Make us your home page

Today’s top headlines delivered to you daily.

(View our Privacy Policy)

Why young people support Paul

Supporters of Ron Paul chant during a primary night party last week in Virginia. There’s a reason he leads Republican primaries among Millennials.

Getty Images

Supporters of Ron Paul chant during a primary night party last week in Virginia. There’s a reason he leads Republican primaries among Millennials.

Congressman Ron Paul will not be the Republican Party's choice to challenge President Barack Obama. Even many of his most ardent loyalists recognize, at the current rate of his marginal support, Paul will not amass enough delegates to win the nomination.

Yet young people, Paul's most enthusiastic supporters, remain his most reliable voting bloc. In fact, Paul has finished first with Millennials, the 18-29 demographic, in almost every Republican primary to date. In a GOP campaign overflowing with dramatic mood swings, one thing is true: Paul's capacity to sustain the youth vote has been the most consistent feature of this cycle.

Young people have often preferred campaigns, sometimes those lacking mainstream appeal, that boldly challenged the establishment candidate. These candidates, like former Gov. Howard Dean for the Democrats or Mike Huckabee for the Republicans, ultimately fell out of favor with the party elders. One notable exception is Obama. Galvanized by zealous young supporters, Obama rode a wave of momentum to both the nomination and general election victory.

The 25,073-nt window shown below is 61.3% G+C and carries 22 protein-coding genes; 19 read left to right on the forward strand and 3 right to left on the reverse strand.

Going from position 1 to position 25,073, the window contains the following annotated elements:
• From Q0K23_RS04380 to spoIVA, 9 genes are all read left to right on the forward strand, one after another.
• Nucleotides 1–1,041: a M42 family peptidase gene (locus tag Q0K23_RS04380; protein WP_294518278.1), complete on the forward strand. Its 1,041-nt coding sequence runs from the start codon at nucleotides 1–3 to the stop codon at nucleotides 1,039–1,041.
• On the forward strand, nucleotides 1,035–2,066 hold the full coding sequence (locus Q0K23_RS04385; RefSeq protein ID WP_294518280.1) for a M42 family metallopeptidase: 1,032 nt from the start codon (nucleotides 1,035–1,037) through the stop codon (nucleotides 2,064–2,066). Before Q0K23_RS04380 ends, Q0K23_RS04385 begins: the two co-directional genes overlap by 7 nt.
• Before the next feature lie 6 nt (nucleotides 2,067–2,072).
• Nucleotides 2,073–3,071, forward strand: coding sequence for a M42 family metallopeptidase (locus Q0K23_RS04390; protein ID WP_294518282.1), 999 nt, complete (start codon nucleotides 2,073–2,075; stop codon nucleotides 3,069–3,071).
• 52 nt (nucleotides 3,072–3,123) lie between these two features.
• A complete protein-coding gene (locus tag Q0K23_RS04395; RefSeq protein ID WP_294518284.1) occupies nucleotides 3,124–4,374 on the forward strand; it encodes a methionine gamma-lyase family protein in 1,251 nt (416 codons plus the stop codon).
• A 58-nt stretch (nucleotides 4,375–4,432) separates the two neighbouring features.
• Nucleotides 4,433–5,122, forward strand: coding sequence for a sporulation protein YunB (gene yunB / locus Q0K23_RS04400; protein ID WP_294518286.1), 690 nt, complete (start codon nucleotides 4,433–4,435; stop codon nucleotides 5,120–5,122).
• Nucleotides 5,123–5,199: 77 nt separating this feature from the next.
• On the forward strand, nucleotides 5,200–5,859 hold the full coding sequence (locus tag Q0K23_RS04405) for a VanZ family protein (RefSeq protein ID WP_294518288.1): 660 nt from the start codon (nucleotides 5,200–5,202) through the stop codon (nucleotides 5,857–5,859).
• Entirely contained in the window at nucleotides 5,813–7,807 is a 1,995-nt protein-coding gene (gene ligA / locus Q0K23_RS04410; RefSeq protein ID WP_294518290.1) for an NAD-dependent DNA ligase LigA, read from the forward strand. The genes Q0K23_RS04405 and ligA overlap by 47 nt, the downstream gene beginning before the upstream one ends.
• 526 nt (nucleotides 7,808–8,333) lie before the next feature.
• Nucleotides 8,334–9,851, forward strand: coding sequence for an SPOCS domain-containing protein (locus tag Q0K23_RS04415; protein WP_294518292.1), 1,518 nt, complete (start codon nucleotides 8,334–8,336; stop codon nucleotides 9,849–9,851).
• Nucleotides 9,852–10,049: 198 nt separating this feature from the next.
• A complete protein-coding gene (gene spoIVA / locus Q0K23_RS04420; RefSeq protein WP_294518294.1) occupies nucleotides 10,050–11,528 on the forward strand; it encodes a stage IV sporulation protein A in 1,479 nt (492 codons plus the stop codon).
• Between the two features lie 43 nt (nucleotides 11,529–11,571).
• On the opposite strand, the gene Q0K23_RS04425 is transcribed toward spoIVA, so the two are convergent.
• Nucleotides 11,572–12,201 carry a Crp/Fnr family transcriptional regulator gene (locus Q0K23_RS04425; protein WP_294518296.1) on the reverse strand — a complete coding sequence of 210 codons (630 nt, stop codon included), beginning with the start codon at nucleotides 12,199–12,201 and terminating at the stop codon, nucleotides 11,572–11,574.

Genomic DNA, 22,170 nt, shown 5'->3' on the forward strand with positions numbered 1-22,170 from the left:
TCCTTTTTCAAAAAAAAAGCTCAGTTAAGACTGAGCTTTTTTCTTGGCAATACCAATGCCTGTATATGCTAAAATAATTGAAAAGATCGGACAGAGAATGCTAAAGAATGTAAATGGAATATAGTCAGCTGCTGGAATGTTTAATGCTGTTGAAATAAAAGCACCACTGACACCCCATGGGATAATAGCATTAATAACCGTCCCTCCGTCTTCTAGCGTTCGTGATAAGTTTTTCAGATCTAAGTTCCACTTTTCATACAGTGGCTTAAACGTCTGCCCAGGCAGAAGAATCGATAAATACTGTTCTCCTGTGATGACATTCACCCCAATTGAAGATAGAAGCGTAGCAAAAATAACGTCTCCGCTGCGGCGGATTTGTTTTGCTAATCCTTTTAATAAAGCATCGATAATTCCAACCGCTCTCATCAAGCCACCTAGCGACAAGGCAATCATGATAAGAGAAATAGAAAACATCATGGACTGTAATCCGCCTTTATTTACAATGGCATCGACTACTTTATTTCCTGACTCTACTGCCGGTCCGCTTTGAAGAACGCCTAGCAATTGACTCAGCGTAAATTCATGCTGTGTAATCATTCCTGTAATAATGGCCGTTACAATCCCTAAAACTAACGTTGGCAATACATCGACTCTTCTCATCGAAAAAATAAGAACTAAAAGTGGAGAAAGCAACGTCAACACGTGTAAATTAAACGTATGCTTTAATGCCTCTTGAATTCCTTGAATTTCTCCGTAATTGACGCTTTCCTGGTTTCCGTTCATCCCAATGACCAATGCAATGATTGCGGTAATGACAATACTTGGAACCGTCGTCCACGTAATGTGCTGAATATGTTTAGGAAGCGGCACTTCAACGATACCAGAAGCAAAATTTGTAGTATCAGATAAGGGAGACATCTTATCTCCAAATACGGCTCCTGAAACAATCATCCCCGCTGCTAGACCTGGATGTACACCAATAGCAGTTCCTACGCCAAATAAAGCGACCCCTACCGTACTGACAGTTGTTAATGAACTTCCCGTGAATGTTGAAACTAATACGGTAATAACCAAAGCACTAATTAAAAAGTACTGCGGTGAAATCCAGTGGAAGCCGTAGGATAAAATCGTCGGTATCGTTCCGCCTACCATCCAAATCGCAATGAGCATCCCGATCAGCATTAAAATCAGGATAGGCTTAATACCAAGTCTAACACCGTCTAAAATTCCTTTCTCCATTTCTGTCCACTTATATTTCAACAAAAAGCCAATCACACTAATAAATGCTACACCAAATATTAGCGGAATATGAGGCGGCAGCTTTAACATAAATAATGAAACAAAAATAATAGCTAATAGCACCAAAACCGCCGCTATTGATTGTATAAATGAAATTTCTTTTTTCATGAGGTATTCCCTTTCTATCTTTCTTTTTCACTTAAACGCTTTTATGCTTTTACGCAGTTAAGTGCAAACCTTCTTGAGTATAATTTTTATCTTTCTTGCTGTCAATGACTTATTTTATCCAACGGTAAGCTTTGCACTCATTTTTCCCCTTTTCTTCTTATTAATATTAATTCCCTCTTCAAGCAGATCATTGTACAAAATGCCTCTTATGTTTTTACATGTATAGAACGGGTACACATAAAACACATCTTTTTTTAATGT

But Paul is far less likely to win, his supporters admit, than those other figures. Why, then, do young people still make him their preference this primary campaign? The answer is in every public opinion poll that describes young people's disgust with the political process. A libertarian rebel in GOP clothes and a frequent thorn in the side of Republican colleagues, Paul represents a path to freedom from a destructive two-party political system.

As the antiparty party candidate, Paul's central appeal, like that of Ralph Nader and Ross Perot before him, is that today's D.C. is neither a success story nor a work-in-progress: The two-party system and its unrelenting entrenched moneyed interests are denying the next generation a decent chance of enduring economic equity for all Americans.

Surely, young people consider Paul, like the rest in the GOP field, a flawed candidate. Some of his social and foreign policy positions are not in sync with the Millennial sensibility. But Paul's constant emphasis on the economic imperative at home — before investments in international commitments abroad — resonates plenty with the average college student carrying the impossible weight of college loans or with the recent graduate who can't find work in the United States.

Obama promised a unified bipartisan government that would work on behalf of the next generation. With continued joblessness and college tuition/debt plaguing campuses and individual young adults nationwide, it is increasingly difficult to believe in that reality. Many disillusioned students do not believe that a traditional party can fulfill that very real change.